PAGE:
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    A Potential Role for Photobiomodulation Therapy in Disease Treatment and Prevention in the Era of COVID-19
    Ann Liebert,Brian Bicknell,Wayne Markman,Hosen Kiat
    Aging and disease. 2020, 11 (6): 1352-1362.   DOI: 10.14336/AD.2020.0901
    Abstract   HTML   PDF (448KB) ( 545 )

    COVID-19 is an evolving pandemic that has far reaching global effects, with a combination of factors that makes the virus difficult to contain. The symptoms of infection can be devastating or at the least very debilitating for vulnerable individuals. It is clear that the elderly are at most risk of the adverse impacts of the virus, including hospitalization and death. Others at risk are those with comorbidities such as cardiovascular disease and metabolic conditions and those with a hyper-excitable immune response. Treatment options for those with acute responses to the virus are limited and there is an urgent need for potential strategies that can mitigate these severe effects. One potential avenue for treatment that has not been explored is the microbiome gut/lung axis. In addition to those severely affected by their acute reaction to the virus, there is also a need for treatment options for those that are slow to recover from the effects of the infection and also those who have been adversely affected by the measures put in place to arrest the spread of the virus. One potential treatment option is photobiomodulation (PBM) therapy. PBM has been shown over many years to be a safe, effective, non-invasive and easily deployed adjunctive treatment option for inflammatory conditions, pain, tissue healing and cellular energy. We have also recently demonstrated the effectiveness of PBM to alter the gut microbiome. PBM therapy is worthy of consideration as a potential treatment for those most vulnerable to COVID-19, such as the elderly and those with comorbidities. The treatment may potentially be advantageous for those infected with the virus, those who have a slow recovery from the effects of the virus and those who have been denied their normal exercise/rehabilitation programs due to the isolation restrictions that have been imposed to control the COVID-19 pandemic.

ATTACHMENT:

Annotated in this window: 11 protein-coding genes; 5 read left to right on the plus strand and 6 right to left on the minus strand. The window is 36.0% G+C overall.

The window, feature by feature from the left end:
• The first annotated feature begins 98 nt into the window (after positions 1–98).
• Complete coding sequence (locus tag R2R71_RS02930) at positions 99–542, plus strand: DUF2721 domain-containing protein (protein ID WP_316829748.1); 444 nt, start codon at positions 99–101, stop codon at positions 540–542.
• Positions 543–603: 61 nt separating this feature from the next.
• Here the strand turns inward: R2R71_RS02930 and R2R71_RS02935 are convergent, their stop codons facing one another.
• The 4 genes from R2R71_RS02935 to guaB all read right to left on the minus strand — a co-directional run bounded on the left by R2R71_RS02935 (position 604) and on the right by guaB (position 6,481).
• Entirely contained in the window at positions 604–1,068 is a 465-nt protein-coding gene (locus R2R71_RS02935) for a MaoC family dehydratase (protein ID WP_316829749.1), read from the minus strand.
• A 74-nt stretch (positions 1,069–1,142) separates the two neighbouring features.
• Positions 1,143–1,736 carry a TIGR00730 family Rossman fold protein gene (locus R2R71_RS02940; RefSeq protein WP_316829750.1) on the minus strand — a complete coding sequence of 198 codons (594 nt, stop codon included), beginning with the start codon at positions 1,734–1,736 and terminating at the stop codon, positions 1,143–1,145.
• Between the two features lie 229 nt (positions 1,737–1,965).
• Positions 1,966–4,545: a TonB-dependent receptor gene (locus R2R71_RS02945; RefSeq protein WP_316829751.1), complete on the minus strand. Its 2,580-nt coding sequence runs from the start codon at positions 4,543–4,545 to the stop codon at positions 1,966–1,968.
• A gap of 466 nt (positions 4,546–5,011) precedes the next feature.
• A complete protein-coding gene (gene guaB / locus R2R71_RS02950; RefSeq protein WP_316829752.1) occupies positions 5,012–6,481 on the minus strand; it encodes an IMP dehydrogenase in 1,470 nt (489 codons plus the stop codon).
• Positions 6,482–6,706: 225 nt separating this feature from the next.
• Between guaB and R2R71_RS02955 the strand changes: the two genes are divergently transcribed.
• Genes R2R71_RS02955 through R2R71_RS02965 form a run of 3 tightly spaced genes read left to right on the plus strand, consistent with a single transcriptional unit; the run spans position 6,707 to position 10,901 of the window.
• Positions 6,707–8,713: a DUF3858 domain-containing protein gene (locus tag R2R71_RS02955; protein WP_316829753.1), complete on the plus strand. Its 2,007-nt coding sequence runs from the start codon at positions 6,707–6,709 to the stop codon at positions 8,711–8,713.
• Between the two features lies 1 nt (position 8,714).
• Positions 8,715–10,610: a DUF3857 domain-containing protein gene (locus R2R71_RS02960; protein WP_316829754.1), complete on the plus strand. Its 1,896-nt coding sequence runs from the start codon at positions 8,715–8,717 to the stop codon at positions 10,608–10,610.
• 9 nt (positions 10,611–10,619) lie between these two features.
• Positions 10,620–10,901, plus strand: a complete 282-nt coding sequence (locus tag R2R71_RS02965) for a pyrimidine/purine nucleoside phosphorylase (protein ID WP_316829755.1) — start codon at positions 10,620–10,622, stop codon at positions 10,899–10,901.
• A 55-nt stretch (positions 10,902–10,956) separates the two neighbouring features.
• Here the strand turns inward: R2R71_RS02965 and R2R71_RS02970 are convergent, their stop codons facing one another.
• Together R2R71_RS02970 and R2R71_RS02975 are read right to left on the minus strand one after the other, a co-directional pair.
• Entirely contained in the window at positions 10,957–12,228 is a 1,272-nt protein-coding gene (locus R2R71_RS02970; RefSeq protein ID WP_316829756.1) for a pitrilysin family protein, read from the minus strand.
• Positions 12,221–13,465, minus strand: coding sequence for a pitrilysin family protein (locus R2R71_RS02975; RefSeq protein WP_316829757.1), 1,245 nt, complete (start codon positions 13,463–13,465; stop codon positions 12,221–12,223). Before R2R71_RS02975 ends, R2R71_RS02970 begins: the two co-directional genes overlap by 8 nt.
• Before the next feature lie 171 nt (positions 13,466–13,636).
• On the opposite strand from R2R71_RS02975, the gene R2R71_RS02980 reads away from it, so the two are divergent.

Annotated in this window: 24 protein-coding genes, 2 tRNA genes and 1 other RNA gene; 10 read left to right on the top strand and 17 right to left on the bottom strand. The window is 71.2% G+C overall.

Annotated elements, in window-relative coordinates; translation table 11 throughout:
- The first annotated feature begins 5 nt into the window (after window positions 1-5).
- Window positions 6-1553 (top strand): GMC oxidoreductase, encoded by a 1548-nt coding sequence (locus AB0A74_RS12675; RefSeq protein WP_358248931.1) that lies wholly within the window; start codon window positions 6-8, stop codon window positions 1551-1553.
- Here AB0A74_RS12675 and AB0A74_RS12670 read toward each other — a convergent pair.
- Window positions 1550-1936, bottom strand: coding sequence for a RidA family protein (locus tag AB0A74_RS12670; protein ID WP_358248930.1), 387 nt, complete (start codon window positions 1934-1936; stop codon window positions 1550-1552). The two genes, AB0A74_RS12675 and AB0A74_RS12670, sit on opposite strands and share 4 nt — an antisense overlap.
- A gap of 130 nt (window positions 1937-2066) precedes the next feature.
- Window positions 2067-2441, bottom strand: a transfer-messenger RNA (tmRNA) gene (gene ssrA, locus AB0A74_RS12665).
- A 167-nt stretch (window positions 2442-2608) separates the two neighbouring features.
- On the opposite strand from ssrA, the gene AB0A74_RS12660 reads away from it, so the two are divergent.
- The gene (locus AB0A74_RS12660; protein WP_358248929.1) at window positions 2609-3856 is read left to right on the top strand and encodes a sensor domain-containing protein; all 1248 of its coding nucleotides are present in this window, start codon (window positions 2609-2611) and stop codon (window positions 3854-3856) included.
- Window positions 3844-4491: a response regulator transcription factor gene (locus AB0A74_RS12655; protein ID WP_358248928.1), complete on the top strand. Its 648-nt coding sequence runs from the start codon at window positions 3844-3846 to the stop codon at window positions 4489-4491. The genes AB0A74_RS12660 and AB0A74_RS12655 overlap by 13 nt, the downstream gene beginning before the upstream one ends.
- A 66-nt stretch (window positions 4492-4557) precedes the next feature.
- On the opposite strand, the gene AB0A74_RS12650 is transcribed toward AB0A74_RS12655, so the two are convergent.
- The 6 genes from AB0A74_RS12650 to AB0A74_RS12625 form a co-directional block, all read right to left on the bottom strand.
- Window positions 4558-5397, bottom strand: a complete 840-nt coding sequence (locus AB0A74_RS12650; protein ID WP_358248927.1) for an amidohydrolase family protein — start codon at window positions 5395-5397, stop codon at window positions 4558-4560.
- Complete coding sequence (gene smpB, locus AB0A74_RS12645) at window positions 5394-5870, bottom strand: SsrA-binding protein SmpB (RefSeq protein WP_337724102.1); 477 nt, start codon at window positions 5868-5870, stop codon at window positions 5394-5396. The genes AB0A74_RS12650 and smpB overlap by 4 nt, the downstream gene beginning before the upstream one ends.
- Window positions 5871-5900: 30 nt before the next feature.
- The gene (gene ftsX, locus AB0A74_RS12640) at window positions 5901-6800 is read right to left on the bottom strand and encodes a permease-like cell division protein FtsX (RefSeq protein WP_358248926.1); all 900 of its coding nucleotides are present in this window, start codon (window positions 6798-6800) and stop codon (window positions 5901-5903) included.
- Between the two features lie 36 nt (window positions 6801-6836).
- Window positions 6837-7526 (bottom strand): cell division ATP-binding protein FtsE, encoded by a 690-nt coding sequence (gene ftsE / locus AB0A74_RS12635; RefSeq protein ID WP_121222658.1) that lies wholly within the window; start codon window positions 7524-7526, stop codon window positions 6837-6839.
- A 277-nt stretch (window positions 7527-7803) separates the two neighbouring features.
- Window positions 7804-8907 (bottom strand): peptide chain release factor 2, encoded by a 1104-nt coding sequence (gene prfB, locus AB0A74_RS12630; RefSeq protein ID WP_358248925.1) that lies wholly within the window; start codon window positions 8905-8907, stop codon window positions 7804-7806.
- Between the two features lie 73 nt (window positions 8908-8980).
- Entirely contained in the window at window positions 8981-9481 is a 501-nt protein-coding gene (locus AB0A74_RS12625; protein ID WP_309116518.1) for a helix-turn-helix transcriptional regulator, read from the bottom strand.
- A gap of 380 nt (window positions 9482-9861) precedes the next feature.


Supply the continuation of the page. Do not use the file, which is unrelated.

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    Opinion Article
    Innate and Adaptive Immunity in Aging and Longevity: The Foundation of Resilience
    Alexey Moskalev,Ilia Stambler,Calogero Caruso
    Aging and disease. 2020, 11 (6): 1363-1373.   DOI: 10.14336/AD.2020.0603
    Abstract   HTML   PDF (641KB) ( 895 )

    The interrelation of the processes of immunity and senescence now receives an unprecedented emphasis during the COVID-19 pandemic, which brings to the fore the critical need to combat immunosenescence and improve the immune function and resilience of older persons. Here we review the historical origins and the current state of the science of innate and adaptive immunity in aging and longevity. From the modern point of view, innate and adaptive immunity are not only affected by aging but also are important parts of its underlying mechanisms. Excessive levels or activity of antimicrobial peptides, C-reactive protein, complement system, TLR/NF-κB, cGAS/STING/IFN 1,3 and AGEs/RAGE pathways, myeloid cells and NLRP3 inflammasome, declined levels of NK cells in innate immunity, thymus involution and decreased amount of naive T-cells in adaptive immunity, are biomarkers of aging and predisposition factors for cellular senescence and aging-related pathologies. Long-living species, human centenarians, and women are characterized by less inflamm-aging and decelerated immunosenescence. Despite recent progress in understanding, the harmonious theory of immunosenescence is still developing. Geroprotectors targeting these mechanisms are just emerging and are comprehensively discussed in this article.

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    Orginal Article
    Hippocampal Neural Stem Cell Grafting after Status Epilepticus Alleviates Chronic Epilepsy and Abnormal Plasticity, and Maintains Better Memory and Mood Function
    Bharathi Hattiangady,Ramkumar Kuruba,Bing Shuai,Remedios Grier,Ashok K Shetty
    Aging and disease. 2020, 11 (6): 1374-1394.   DOI: 10.14336/AD.2020.1020
    Abstract   HTML   PDF (2003KB) ( 397 )